Over the last few years, in their headquarters on Hester Street in New York, the designer Shayne Oliver and his assorted creative directors, including the filmmaker-turned-CEO Leilah Weinraub, set about quietly rebranding Oliver’s label Hood by Air—and revolutionizing streetwear in the process. At the same time, though, something else was brewing: In that same office, Weinraub was also hard at work on Shakedown, a film she produced and directed that just screened this past weekend as part of the Whitney Biennial.

Weinraub had in fact been hard at work on Shakedown, which documents the titular South Central Los Angeles strip club run by and for black lesbians, since 2002, when she first started attending its events as a 23-year-old. That quickly led to a job, off the dance floor. “I was the person that taped all of the shows,” Weinraub said.

She wasn’t the only one roaming with a camera, but she was the only one to offer the tapes up to guests and dancers for free—which has since become raw material for the documentary, even if she’s still not sure that that’s the appropriate label for the film. (The version shown at the Whitney was simply a cut of Weinraub’s 400-plus hours of tape, which includes every Thursday and Friday night show for six years in a row.)

As it stands now, though, at 64 minutes, Shakedown follows the lives of dancers like Egypt, who got into the scene by accident, and Mahogany, who kicked off her 30-plus years as a performer when she accidentally exposed one of her breasts during another show. Featuring appearances by the dancer’s children, plus the club’s neighbors and security guards, it’s essentially a portrait of a tight-knit community. Many of the women call Mahogany “mother,” or recount how they shut down the club early one night to visit one of the dancers in the hospital when she was having a baby. There was a lot of fun had, by all accounts, before things came to an end after persistent police raids lead the owner, Ronnie, to call it quits on Shakedown’s eight-year run.

Leilah Weinraub.

Courtesy of Kickstarter

Weinraub initially sought to model the film on Studs Terkel’s Working, showing what labor looks like at home and behind the scenes. And while the film delves into the lives of the dancers, Weinraub is very much a presence herself. In between the many interviews, footage of provocative performances going back to the ‘90s, and early aughts show fliers, there are scenes where subjects explicitly ask Weinraub to explain why she has a camera, and shaky footage of the asphalt as she sprints from a police raid.

The first time we see her, Weinraub is wearing a Hood by Air sweatshirt. She may be better known for her work with the brand, but it’s the film that’s influenced Hood by Air rather than the other way around, according to Weinraub. When pressed, she protested the influence can’t be defined, but what has been more explicit is the influence of Tony Kaye, the American History X director whom Weinraub worked with directly in Los Angeles (after boldly asking him to pay for her college tuition), especially on his “passion project” documentary on abortion, Lake of Fire, which took 16 years to produce.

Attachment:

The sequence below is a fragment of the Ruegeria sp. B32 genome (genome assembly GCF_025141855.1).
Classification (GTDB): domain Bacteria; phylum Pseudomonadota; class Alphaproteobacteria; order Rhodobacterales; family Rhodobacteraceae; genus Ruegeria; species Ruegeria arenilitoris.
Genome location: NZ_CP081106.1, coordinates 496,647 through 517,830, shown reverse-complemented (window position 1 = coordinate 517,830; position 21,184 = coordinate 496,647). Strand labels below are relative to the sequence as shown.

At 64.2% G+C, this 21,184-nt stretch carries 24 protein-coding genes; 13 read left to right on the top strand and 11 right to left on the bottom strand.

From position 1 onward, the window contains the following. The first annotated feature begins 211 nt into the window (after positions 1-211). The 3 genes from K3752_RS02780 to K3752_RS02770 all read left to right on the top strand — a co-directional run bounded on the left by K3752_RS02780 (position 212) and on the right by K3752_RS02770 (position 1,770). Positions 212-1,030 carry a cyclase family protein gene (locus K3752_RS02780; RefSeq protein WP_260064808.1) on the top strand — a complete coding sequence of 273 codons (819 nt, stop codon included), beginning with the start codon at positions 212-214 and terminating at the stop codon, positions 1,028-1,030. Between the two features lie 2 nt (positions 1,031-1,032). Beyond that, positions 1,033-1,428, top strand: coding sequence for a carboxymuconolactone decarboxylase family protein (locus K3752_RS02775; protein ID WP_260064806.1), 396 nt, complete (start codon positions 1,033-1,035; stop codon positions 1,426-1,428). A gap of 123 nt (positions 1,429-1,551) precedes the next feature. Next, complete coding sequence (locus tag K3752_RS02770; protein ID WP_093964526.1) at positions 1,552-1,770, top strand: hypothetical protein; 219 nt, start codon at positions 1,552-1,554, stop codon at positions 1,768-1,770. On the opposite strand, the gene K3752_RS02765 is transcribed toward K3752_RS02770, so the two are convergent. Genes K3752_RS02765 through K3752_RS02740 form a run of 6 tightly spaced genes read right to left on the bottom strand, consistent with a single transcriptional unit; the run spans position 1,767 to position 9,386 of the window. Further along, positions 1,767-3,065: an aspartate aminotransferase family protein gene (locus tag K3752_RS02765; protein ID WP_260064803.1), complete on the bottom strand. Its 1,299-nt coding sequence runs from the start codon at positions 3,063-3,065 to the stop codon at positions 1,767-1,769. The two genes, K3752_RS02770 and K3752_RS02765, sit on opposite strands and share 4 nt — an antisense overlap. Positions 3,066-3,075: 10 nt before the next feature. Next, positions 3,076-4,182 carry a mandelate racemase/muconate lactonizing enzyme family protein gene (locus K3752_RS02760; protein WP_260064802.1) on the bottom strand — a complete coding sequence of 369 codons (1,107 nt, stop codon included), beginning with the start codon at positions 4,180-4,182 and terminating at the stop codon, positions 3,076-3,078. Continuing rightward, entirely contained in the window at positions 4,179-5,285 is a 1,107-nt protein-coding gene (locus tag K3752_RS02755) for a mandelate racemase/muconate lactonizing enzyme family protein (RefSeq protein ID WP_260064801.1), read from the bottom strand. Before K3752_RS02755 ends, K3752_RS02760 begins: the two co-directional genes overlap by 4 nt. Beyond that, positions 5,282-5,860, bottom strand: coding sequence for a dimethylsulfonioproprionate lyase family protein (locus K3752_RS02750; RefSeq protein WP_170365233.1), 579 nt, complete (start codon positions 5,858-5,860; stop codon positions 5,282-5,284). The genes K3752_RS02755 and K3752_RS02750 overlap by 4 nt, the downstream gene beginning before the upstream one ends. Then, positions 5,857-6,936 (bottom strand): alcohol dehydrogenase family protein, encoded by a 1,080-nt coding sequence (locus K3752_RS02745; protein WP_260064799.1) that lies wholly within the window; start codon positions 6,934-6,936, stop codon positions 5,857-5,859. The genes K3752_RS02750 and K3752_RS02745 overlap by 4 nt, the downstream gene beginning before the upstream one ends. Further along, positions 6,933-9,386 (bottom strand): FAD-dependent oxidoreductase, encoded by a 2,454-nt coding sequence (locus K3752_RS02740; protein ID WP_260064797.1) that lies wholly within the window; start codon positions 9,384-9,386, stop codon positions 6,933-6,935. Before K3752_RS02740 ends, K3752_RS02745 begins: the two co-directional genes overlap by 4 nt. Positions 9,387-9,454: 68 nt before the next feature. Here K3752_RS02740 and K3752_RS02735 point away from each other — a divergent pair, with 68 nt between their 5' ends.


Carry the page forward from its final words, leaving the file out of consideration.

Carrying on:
Weinraub studied film in the graduate program at Bard College, and while she’s produced and screened a number of “environmental narratives and essay pieces” over the years, Shakedown is her first feature—one that got a little help from Kickstarter, where her backers included Ryan McGinley. And while she’s more eager to hear opinions on the film rather than offer her own—“I’ve kind of had it in isolation, so I’m at this point where I’m just super interested in what other people think”—she’s still unclear on its distribution and next steps.

“I don’t have a plan right now,” she said. “I’m just interested in seeing what happens.”

After all, given her lack of business background and Hood by Air's determination to do things unconventionally, Weinraub's role and mode of operating as CEO (she referred to herself as “one of the founders”) has looked, from the outside, rather contrarian. Over the last few years, she’s remained immune, and even resentful, of the attention the brand has garnered after landing the support of A$AP Rocky, and is proud of the almost unheard of fact that the company has never accepted any outside investment.

For the time being, Weinraub is entirely focused on the 400 hours of footage she has to mess around with for the final cut. Hood by Air, in fact, has been on hiatus since April—a decision, the brand said at the time, that was made so that Oliver and Weinraub could "focus on their current projects"—but which Weinraub added was actually more complicated than her film and Oliver’s new role designing for Helmut Lang.

“I think that’s a longer story than I can get into right now,” Weinraub said. She added, though, that Oliver has stood by her film the whole way, and vice versa. “We’re definitely both supportive of each other’s practices.”

Watch a Young, Pre-Hood by Air Shayne Oliver Vogue for Rashaad Newsome: